Zoom Meetings: Host Perspective---Deaf Tips: Before, During: & After: Using a Sign Language Interpreter/Captionist

Last Updated: May 9, 2024 3:40 PM

Using a Sign Language Interpreter and/or Captionist

Tips courtesy of Northern Essex Community College .and RIT Teaching & Learning (some tips adapted).

Using Sign Language Interpreters and/or Captionists During a Zoom Meeting

Sign language interpreters at a meeting/training/online class can help eliminate communication barriers. If you plan to use an interpreter for a meeting, training, or online class you can maximize the effectiveness by following some helpful tips and etiquette.

Before the Meeting

Sign language does not always have specific signs for specialized or technical words. Providing vocabulary lists, agendas, materials, notes or handouts to the interpreter prior to a meeting, training, or online class makes for a more successful and accurate interpretation. Clarify unique vocabulary, technical terms, acronyms, and jargon.  If you have any questions about working with an interpreter, please speak to the interpreter before the event begins to discuss any questions you may have.

Work with the interpreter and/or Deaf and Hard of Hearing (DHH) person to select the most effective communication to use. Ask if they prefer the audio and/or video to be on or off during the Zoom meeting. If possible, send interpreter(s) the Zoom link in advance.

It may also be helpful to meet with them beforehand to make all necessary arrangements. Most of the time, for the DHH person to see each person as they speak, please include audio and have the video on.

General Guidelines for the Zoom Meeting
Please be mindful when DHH person is on Zoom. Their eye gaze may not be on eye level toward you since they are reading captions, when provided. They may look like they are not paying attention to you.

When using slides or any shared screen, please give DHH person a bit of time to look at the slides/information and at the interpreters. Please present in a slow, steady pace and check in with them to be sure they are finished with the current page and ready to move on.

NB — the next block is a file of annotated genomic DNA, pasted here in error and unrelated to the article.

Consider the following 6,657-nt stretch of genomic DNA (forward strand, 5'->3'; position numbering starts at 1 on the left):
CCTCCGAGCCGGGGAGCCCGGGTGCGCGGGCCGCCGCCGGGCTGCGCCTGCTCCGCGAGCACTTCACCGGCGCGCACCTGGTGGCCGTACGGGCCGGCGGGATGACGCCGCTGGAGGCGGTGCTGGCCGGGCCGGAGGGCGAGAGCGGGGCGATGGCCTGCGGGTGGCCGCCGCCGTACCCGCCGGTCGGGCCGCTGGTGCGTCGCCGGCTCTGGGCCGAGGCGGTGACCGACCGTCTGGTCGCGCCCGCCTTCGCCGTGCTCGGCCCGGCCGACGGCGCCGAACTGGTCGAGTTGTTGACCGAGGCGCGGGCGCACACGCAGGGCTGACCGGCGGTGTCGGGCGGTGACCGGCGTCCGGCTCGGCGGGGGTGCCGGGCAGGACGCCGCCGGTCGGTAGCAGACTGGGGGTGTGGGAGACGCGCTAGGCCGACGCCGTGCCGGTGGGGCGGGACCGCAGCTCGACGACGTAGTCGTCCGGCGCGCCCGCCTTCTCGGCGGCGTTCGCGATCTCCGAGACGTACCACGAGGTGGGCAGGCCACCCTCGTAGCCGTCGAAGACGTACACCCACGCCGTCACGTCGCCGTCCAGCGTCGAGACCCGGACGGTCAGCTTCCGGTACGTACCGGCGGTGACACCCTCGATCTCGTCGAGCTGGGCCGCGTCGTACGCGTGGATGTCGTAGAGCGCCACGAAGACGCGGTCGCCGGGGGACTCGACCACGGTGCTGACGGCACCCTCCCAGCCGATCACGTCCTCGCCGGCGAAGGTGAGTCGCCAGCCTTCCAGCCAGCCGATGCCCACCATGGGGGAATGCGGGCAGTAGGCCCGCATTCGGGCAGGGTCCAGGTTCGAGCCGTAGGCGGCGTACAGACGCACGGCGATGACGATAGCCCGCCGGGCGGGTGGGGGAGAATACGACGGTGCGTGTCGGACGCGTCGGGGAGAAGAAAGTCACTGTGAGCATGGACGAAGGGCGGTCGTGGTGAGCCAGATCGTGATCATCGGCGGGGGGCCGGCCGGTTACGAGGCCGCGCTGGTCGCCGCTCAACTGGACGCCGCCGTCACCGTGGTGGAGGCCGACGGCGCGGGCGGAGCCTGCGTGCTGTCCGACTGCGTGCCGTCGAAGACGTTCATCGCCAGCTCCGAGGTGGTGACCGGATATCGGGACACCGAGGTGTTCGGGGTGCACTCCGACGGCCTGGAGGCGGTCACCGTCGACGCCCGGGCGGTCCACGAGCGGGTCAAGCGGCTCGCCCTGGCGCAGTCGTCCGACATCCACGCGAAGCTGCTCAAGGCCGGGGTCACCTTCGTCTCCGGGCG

There is typically a lag time between a speaker and the interpretation. As a result, responses and questions form the person who is deaf or hard of hearing might be slightly delayed. Interpreters might need to ask for clarification. The speaker and other participants should pause until the interpreter and DHH person finishes speaking/signing.

Speak one at a time in group situations. The interpreter is often slightly behind the conversation and it can be difficult for the DHH person to give input without seeming to interrupt the flow of natural turn taking. Be sensitive to the situation. Choose someone to facilitate the group discussion and monitor that people are speaking one at a time. The speaker and other participants should raise their hand for turn-taking so the DHH person knows who is talking.

The interpreter and/or captionist need processing time from English to ASL/ASL to English. Time is needed for a person who is deaf or hard of hearing to see who is talking before the comments are interpreted. The speaker and other participants need to check and pause when the interpreter and the DHH person stops signing or voicing. Please note: The interpreter won’t voice right away when the DHH person signs.

  • Since captionists will be capturing the instructor's speech, all questions from students will have to occur through the chat tool on Zoom. Check the chat regularly.
  • When reading questions from the chat box, make sure to restate the question before answering it. This will ensure that both the question and answer are captioned for students.
  • Take breaks regularly. Taking a break from instruction every 5 to 7 minutes will provide the instructor a natural opportunity to check for student understanding, and provide the captionist/interpreter the chance to quickly rest or swap with another captionist./interpreter
  • If you need to communicate with a captionist/interpreter during a Zoom session, you can either send a private chat message in the Zoom chat feature or speak verbally to the captionists/interpreters. Captionists/interpreters may also use chat to communicate with the host of the meeting if there is an issue with the captioning functions.
  • Please note that captionists will have their videos and microphones turned OFF by default. 
  • Captionists need to manually save the transcript at the end of the session so they can upload the file to the student's Access Services portal. Before ending the meeting, communicate that the meeting will be over soon and pause for 30 seconds to provide time for the captionist to save the transcript.

Avoid words such as “this”, “that”, "here", "there" when referring to something being demonstrated. Instead, be specific and identify objects by name (noun, proper noun, or keyword). Give the location: bottom, top, middle of the slide or screen.
Example: “Look at the upper right-hand corner at this math equation”, “line 21 at the bottom left”

Debrief-Sometimes it is helpful to debrief with the interpreter/captionist afterward to see if there are any concerns, what could be improved, etc. If there is no time to meet, follow up with an email. If recording, share the recording link with participants. 

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